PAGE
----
Cracking the code on aging remains one of the biggest challenges in science today. As recently as a decade ago, the general aging theory focused on the oxidative stress model. Basically, the idea was that aging is due to the sustained accumulation of cellular damage and a lifetime of reactive oxygen species and free radicals coursing through our veins.
Cutting down caloric intake, or dietary restriction (DR), seems to produce benefits – i.e., a healthier, longer life – that are almost too good to be true.
Is it possible to extend lifespan? Although it hasn’t been proven for humans yet, the answer seems to be yes, at least for yeast, flies, mice and, according to recent research, primates.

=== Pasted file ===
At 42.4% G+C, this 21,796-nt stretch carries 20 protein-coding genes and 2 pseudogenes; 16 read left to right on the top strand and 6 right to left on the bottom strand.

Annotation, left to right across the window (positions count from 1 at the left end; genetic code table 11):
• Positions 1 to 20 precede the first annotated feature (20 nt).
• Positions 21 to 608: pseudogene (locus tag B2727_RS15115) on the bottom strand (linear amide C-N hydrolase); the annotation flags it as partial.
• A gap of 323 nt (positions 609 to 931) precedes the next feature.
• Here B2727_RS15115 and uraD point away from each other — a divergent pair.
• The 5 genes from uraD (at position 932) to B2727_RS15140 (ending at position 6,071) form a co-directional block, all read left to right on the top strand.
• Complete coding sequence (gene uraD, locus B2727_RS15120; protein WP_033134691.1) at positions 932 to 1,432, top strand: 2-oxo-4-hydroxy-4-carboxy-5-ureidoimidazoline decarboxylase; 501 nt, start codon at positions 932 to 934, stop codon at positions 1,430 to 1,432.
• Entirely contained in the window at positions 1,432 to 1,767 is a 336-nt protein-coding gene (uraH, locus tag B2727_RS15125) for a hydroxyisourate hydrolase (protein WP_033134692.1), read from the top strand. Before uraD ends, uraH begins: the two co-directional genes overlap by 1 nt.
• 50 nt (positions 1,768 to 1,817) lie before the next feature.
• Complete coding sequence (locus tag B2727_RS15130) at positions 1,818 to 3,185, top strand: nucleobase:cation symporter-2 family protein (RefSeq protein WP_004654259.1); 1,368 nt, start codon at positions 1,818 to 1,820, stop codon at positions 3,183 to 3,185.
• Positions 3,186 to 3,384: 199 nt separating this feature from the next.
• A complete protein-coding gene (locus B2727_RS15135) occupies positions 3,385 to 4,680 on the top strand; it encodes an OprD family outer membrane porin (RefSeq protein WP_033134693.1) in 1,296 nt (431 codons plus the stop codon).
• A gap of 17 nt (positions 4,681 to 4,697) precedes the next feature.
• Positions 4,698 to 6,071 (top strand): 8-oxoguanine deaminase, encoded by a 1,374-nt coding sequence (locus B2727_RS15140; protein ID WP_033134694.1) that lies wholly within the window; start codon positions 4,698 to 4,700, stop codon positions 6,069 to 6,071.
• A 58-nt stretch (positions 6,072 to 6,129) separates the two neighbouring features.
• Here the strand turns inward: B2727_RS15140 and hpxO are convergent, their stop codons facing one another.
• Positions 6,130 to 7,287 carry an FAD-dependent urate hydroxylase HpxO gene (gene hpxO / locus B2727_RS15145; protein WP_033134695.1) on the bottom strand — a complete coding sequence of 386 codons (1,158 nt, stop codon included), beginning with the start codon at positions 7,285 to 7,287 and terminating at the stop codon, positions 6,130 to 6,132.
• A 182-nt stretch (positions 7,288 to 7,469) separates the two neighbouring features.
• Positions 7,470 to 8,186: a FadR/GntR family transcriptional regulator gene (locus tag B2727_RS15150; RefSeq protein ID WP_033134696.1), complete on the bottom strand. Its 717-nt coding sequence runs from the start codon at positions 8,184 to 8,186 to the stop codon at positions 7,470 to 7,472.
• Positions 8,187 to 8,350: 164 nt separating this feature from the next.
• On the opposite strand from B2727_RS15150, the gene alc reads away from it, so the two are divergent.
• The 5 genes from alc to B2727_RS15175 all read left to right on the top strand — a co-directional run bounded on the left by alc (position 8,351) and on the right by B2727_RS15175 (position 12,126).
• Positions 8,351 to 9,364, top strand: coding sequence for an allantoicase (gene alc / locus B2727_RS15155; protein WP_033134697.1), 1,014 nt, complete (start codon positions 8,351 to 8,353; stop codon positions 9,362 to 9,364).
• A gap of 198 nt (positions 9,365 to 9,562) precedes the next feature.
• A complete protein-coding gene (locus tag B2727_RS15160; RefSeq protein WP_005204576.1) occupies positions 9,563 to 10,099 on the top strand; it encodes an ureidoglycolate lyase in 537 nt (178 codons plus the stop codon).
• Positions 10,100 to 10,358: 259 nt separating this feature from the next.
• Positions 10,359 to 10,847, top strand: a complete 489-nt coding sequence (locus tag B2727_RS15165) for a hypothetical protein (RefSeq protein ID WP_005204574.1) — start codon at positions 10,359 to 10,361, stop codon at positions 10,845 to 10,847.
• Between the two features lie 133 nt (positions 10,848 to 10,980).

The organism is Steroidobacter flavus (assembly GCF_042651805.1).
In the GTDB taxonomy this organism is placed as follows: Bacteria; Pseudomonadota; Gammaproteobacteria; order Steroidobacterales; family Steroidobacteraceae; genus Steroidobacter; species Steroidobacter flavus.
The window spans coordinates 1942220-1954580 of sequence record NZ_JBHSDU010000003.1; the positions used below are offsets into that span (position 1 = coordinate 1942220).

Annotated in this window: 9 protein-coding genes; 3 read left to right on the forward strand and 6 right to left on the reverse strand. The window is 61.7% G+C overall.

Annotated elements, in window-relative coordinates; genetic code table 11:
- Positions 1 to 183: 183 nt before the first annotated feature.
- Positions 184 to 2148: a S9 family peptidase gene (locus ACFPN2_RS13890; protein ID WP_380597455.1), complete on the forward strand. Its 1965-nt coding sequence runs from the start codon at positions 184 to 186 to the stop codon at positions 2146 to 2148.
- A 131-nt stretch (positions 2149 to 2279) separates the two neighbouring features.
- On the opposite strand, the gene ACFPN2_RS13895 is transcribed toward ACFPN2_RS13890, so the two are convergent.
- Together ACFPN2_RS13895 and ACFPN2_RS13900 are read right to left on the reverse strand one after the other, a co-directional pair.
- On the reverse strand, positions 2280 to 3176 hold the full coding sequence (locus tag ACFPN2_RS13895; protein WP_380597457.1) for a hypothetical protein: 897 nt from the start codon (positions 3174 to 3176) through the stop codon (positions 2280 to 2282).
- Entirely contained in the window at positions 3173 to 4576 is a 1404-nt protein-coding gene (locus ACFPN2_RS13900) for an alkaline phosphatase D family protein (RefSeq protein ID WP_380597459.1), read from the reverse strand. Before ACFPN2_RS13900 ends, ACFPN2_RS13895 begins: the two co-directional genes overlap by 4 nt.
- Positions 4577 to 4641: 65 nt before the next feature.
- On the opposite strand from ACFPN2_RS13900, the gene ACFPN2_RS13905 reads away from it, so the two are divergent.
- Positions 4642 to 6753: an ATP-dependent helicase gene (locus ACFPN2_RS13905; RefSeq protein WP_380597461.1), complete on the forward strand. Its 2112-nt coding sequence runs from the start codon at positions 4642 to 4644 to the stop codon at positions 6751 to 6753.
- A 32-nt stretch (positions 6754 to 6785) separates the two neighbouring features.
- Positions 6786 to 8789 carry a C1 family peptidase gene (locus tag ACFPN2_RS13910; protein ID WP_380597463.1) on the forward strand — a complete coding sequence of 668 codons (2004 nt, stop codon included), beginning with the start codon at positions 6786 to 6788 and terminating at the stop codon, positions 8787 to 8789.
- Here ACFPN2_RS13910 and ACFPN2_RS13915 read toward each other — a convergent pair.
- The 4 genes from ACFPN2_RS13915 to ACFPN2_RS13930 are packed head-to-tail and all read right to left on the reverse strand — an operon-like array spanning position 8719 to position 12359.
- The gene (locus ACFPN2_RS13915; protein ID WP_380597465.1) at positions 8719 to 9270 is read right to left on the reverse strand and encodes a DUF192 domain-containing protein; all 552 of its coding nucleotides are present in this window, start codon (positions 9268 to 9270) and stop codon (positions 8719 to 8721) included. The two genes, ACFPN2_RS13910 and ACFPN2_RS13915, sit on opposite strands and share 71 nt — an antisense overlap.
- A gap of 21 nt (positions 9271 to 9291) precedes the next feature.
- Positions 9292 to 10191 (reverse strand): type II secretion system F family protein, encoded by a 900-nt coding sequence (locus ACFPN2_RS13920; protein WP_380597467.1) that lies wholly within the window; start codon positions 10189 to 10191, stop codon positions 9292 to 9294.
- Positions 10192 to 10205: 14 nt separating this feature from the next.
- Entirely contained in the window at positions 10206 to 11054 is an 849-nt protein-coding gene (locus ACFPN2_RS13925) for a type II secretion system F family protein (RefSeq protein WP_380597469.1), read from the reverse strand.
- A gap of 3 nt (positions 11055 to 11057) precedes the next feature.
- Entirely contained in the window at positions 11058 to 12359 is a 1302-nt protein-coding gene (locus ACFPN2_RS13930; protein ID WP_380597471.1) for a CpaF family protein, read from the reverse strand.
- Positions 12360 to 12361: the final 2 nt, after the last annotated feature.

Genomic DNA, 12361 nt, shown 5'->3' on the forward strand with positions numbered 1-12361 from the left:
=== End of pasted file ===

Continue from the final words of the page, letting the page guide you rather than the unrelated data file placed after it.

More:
Summer is the season for baseball games, county fairs and tempting foods. Hot dogs, cotton candy, pork rinds, sausages, fried dough…it may be OK to yield to these energy-rich, nutrient-poor treats on occasion. But, in this issue of the Health Journal, we examine how they can wreak havoc on our bodies if consumed too often.
The incidence of type 2 diabetes throughout the world is estimated to grow to 250 million people within twenty years. In the United States, 30% of newborns are expected to develop the disease during their lifetimes. These statistics are alarming, but they don’t have to be anywhere near that bad.